JL: Yeah, man, AdRad! That was definitely another experiment for me. That was just me and my friends, man, just getting back together and having some fun, doing a band, but on our terms. It was a real blast for me! We sort of had an inside joke about it, though. We were sitting around one day, and we decided, “Well, you know, if we get to tour Japan, we’ll have accomplished everything with it, and we can call it a day.” We actually wound up doing that! The last show we played was over there. It was a fun time, but there’s no plans with that. Aaron and Ariana have just finished up a new Earlimart record, so AdRad is the last thing on their minds. It was a fun time for me, being in a band again, with my good friends, having fun, going out and doing it all on our own, without all the hassles that go into being in a band like Grandaddy, where you have so many other concerns.
BT: I also enjoyed your record you put out last year, Music Meant to Accompany the Art of Ron Cameron.
JL: Yeah, that was my friend Ron Cameron, he is a buddy from the old days, we’ve been friends for many many years. He had an art show and put together some stuff, he asked me if I’d perform some music to go with what he was doing, and I said sure, and sort of for fun, as a commemorative sort of thing, we did that album, pressed up a few CD’s. A lot of that stuff was just—it was almost like a cleaning out of the vaults, of stuff I knew I would never put on any record. That doesn’t mean that material was a bunch of tossed-out rejects; I spent as much time on some of those as I did my regular releases.
BT: I enjoyed it, and that’s one thing I like about you, Jason, is that you’ll put out stuff quietly, not drawing attention to it, and yet those things, when people hear them, become sought after, because they’re just as good as the regular things you release. Look at The Windfall Varietal—that little release, I really dug it, and I know plenty of fans who do, too.
JL: Yeah, man, that was a fun one. When we started to get a little bit of notoriety, and people started to pay attention to us, it really fueled our creativity. After all, if people are starting to listen to you, you want to repay that gift by doing your best and giving them music on a regular schedule. As a result, we became quite prolific. Problem was, we were on a major label, and as you know, there are certain strings that come from that kind of relationship. When you tour as a major-label band, like we were, there are so many weird things at play. For a band without those ties, touring doesn’t bring on extra business commitments. The merch we sold wasn’t really ours, we had to give a significant portion of it to either the label or the companies we had to do business with. The money we made at the venue would have to be split up with other bands, management, booking agencies, labels, and so on. Someone came up with the idea of The Windfall Varietal, a bootleg, to sell on the road. That record, it was really under the table, due to contracts—we had to be sneaky because some of those things were demos of officially released songs, as well as the whole business of the label owning anything you write. But that little record helped reinvigorate us, because we could go on tour, kind of sell that little record under the table, and we could actually make money when we went out. That record sort of helped form my opinion of record labels, too—when they found out about it, they said, “Well, you can’t do that. Don’t do it again!” Labels like that—you would think they would want bands to be prolific, but that’s not always the case, and it’s frustrating because you make a good song and you want the world to hear it, but they put so many strings on you to prevent that from happening.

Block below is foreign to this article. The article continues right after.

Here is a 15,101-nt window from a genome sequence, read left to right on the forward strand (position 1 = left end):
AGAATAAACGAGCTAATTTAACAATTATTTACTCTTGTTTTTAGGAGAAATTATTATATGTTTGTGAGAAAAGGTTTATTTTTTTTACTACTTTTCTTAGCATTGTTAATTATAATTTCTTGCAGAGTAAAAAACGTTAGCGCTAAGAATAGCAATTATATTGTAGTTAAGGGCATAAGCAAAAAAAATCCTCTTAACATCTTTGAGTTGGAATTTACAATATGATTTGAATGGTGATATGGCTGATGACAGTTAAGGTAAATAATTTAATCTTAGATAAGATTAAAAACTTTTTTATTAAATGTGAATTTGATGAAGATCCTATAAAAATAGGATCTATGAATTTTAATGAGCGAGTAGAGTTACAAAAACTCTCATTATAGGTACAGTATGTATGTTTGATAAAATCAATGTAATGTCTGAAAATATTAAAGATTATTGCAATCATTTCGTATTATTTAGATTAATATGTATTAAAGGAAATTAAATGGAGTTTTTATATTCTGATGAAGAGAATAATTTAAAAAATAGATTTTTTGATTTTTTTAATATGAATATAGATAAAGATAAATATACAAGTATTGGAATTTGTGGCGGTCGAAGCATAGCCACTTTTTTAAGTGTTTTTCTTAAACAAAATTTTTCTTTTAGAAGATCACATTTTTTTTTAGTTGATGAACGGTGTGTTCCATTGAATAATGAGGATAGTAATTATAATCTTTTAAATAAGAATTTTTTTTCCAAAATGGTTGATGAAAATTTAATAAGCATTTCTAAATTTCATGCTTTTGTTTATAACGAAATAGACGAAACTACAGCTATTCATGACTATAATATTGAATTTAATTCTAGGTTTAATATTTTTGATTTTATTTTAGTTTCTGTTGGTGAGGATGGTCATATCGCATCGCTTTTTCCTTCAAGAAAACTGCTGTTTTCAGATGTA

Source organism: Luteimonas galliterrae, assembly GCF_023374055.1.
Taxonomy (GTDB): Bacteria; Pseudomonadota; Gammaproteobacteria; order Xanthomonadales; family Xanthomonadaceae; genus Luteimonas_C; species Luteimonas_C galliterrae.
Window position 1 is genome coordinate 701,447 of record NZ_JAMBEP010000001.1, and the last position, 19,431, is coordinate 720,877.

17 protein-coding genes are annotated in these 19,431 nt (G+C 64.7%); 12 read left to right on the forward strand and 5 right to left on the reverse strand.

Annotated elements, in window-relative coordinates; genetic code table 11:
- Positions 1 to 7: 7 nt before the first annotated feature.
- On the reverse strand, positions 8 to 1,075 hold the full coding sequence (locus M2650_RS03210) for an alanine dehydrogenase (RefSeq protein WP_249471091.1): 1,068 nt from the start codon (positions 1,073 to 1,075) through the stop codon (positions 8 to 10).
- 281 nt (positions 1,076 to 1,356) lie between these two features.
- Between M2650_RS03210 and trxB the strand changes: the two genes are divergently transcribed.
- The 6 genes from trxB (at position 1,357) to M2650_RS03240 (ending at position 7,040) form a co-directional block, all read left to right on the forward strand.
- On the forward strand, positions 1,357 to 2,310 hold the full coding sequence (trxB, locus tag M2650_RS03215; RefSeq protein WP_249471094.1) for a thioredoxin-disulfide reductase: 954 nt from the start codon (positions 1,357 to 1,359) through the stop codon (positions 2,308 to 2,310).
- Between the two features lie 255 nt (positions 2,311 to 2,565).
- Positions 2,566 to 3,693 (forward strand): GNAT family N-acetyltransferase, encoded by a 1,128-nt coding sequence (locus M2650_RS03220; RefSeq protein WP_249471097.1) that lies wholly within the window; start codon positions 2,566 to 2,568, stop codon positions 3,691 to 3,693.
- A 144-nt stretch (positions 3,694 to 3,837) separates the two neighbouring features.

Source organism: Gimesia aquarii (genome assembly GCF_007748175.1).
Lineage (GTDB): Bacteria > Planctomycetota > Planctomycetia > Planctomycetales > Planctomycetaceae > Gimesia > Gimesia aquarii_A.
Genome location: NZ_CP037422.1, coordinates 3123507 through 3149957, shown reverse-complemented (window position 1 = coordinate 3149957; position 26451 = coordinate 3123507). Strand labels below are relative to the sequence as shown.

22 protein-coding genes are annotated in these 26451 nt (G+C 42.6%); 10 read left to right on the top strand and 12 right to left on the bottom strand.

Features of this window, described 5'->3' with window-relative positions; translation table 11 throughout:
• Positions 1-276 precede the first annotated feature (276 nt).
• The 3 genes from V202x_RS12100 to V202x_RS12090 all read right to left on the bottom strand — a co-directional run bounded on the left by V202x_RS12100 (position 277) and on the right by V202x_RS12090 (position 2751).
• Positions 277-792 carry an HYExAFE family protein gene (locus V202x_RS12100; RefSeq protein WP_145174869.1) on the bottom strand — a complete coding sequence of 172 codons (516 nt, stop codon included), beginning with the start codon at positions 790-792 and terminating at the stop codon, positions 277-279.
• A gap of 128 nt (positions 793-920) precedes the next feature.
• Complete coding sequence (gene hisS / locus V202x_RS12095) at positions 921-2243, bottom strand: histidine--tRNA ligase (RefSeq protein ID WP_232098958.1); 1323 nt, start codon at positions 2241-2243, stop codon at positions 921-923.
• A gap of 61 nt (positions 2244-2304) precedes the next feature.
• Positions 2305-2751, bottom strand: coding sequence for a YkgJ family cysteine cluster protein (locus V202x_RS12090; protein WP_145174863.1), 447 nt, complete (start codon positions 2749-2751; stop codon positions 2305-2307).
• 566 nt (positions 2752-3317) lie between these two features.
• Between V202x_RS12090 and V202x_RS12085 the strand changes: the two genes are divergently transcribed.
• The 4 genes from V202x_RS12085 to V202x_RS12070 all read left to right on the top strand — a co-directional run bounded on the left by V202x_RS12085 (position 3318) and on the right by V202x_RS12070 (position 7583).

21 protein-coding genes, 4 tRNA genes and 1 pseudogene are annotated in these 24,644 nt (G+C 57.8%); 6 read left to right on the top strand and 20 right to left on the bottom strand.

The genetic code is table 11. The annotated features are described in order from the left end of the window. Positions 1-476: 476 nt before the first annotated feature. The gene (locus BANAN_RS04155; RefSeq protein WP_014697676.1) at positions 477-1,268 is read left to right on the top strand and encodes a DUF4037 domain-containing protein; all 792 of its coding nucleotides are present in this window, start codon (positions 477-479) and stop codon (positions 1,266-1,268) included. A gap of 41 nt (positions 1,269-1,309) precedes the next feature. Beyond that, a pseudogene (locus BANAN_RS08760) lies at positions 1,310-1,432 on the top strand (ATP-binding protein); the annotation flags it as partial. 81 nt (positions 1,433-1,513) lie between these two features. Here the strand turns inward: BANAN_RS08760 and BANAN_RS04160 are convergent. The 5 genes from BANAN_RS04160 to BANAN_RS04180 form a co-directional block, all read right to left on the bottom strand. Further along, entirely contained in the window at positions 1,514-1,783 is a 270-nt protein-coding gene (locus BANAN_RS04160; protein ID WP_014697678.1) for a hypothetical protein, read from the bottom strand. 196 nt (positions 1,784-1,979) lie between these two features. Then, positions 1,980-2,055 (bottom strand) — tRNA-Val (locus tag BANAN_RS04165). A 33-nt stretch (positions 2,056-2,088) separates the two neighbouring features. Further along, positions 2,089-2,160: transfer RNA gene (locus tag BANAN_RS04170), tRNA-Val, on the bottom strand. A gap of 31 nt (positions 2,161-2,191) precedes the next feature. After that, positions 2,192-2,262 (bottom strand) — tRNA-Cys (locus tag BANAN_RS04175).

BT This year seems to find the world in Grandaddy reevaluation mode, not only with the deluxe reissue of The Sophtware Slump, but with the reissue of your first three records on vinyl, which sold out quickly, almost instantly.
JL: That was a totally pleasant surprise for me, too! At the time, I thought, “Well, it’ll be a good thing to have those out, for the people who really want them,” and when they went so quickly—I didn’t expect them to go so fast! It really makes me think about things in a more positive light. Sometimes, Joseph, Grandaddy is a mixed blessing for me. I love those guys, and I love that band, but there were some frustrations and things of that sort that I don’t miss at all, and sometimes I get to feeling a little weird about it all. Like I said before, it’s odd for me to be talking about The Sophtware Slump eleven years on. But then things like that happen, and I’m reminded that we made people happy, that people loved what I did, and that overwhelms and overwrites my less-than-happy thoughts—and maybe that’s what spurred me into doing things like the collaboration with Midlake doing Grandaddy songs, and maybe that’s what has inspired me to go back to exploring the dreamier atmospheric song style, too. People ask if we’ll get back together—and I’m glad you didn’t—and I say, “I dunno,” and just sort of shrug my shoulders. To be reminded of the good things you did and to see that people still love and respect that band, even despite my personal feelings, it makes that question less and less of an annoyance, and it makes me feel content.